Every year about this time, Google launches the Doodle 4 Google Contest for students in K-12. I love to see the new theme each year. This one certainly invites a lot of creative ideas! The winning entrant can win a $30,000 college scholarship, as well as $50,000 for his or her school. There are other prizes available as well. Entries are due Thursday, March 20th.
Maybe I completely missed it in years past, but I am really excited to see the addition of “Classroom Activities” to the Doodle 4 Google resources. These include “Activity Packs” for different grade level groups, a video featuring some Google Doodlers, and links to planned Google Hangouts during the month of February that will allow students to connect with some real-life Google Doodlers.
And, just in case you feel like doodling is a poor way to spend your time, you might want to read this article from NPR: “Bored? Try Doodling to Keep the Brain on Task.“
I’ve pretty much decided that, if I ever stop working at my current school, my next career stop would be The Institute of Play. How could a place with that name not be a fun place to work? These are the people who brought us Gamestar Mechanic, Gamekit, and SimCityEdu (which I haven’t tried, yet, but really want to!)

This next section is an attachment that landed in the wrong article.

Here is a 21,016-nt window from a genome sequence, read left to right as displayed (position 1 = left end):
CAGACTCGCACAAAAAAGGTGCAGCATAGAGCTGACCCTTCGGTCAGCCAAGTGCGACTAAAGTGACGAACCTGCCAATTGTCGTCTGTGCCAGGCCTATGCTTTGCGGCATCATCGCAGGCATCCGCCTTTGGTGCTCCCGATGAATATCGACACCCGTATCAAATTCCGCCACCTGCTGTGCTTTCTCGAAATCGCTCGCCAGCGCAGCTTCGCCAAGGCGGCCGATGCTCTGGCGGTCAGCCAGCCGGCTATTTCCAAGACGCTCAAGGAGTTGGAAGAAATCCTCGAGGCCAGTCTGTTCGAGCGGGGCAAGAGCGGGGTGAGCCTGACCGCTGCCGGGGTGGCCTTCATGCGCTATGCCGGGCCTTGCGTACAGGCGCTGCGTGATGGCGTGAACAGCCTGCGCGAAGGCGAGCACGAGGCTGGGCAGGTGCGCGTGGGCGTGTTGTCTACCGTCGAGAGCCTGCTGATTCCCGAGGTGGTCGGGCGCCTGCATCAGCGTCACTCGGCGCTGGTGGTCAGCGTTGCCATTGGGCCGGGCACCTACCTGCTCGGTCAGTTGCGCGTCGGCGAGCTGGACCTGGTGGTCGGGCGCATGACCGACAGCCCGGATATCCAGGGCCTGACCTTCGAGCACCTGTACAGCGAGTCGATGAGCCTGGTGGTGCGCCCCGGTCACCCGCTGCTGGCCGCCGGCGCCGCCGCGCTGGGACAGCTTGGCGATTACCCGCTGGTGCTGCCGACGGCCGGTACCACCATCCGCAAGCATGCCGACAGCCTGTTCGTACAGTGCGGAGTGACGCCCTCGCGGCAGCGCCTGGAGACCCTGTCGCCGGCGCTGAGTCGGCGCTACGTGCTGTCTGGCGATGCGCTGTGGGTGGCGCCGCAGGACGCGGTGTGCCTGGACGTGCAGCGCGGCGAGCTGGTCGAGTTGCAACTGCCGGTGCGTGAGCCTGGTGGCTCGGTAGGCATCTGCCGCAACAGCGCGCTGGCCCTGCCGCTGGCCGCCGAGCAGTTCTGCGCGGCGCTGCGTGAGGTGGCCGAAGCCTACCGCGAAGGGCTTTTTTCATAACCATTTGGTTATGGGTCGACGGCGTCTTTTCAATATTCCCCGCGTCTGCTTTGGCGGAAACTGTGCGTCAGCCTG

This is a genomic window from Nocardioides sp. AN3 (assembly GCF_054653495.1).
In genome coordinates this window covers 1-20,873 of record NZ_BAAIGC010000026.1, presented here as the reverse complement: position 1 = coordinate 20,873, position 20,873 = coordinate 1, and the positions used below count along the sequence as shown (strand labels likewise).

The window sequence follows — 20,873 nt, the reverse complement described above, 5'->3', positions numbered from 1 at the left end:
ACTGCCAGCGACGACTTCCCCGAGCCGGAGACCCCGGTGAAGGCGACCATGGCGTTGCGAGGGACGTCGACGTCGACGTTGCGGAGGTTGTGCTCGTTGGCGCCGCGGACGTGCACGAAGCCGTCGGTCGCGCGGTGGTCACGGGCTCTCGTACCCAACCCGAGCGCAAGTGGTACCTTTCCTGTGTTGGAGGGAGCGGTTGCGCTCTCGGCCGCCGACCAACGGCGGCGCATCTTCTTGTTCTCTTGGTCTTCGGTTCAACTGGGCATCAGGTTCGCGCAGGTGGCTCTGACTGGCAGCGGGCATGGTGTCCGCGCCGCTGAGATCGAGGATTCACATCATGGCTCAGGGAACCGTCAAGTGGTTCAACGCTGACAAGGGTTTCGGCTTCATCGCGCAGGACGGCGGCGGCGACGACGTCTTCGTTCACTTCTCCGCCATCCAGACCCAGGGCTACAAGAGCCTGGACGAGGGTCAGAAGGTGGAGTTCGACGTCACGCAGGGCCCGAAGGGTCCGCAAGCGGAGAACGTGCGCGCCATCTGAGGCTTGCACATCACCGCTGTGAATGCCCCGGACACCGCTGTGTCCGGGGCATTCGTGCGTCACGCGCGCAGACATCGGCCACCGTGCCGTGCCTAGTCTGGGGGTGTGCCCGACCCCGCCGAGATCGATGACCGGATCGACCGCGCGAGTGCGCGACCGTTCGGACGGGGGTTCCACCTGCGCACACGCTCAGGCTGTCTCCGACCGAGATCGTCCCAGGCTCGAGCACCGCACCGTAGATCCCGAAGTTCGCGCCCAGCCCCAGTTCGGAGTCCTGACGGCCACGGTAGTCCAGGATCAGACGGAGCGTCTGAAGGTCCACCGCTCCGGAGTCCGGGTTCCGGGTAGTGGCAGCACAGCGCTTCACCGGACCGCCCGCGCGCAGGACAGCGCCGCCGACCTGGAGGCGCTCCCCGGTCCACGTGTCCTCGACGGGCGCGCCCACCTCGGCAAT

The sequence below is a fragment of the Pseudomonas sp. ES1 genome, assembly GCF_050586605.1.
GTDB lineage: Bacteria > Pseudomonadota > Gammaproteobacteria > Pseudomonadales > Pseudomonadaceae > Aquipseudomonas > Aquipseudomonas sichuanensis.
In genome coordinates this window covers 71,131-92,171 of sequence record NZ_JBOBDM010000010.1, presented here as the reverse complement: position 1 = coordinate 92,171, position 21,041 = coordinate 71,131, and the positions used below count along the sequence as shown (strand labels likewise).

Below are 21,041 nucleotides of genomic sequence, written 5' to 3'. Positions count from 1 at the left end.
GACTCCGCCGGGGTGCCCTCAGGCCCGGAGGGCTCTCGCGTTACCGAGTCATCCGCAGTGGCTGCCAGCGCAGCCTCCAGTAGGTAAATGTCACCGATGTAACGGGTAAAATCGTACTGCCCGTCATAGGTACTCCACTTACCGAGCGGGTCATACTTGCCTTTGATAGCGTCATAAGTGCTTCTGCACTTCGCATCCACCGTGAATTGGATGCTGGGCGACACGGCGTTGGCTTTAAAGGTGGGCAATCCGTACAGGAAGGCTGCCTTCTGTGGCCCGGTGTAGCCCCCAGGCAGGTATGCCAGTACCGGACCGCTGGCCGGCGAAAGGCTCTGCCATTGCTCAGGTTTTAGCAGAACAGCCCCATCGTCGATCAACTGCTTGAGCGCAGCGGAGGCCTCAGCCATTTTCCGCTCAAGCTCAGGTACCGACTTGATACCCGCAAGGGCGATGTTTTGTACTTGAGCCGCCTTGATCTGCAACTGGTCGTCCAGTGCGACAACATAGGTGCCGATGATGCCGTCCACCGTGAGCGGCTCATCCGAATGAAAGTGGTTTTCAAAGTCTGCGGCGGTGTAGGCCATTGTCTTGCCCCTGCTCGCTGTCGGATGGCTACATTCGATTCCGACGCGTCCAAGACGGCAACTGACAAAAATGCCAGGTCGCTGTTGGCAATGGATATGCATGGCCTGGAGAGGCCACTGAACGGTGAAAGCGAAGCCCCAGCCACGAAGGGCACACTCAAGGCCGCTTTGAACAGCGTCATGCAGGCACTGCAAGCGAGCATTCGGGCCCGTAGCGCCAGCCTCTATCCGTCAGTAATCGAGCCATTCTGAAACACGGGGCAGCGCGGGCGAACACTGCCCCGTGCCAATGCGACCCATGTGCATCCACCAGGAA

One of the fun resources provided by Institute of Play that I just recently stumbled upon is called, “Everyone’s a Critic.” It’s a game designed to use at the Museum of Modern Art in New York City (yet another reason for me to be jealous of New Yorkers!) The free PDF of the game is available here. Fortunately, you do not have to use the game at MOMA; any art museum would do. Instructions are given for a 2-player game and for 3+. For the 2-player game, there is an Artist and a Critic. The Artist chooses a work in the museum that represents a certain theme (known only to The Artist), and The Critic must try to figure out the theme by clues The Artist gives. For the multi-player game, there is one Critic, and the rest of the students are Artists. The Critic chooses a theme, revealing it to The Artists. They must find a piece of art that reflects that theme, and convince The Critic that their choice is the best representation.
The PDF provides a page with suggested themes. You could use that page or create your own that might be more suitable for the age group you work with. Also, who says that you need to be at an art museum? If you have prints in your classroom, you can set up your own museum where “Everyone’s a Critic!“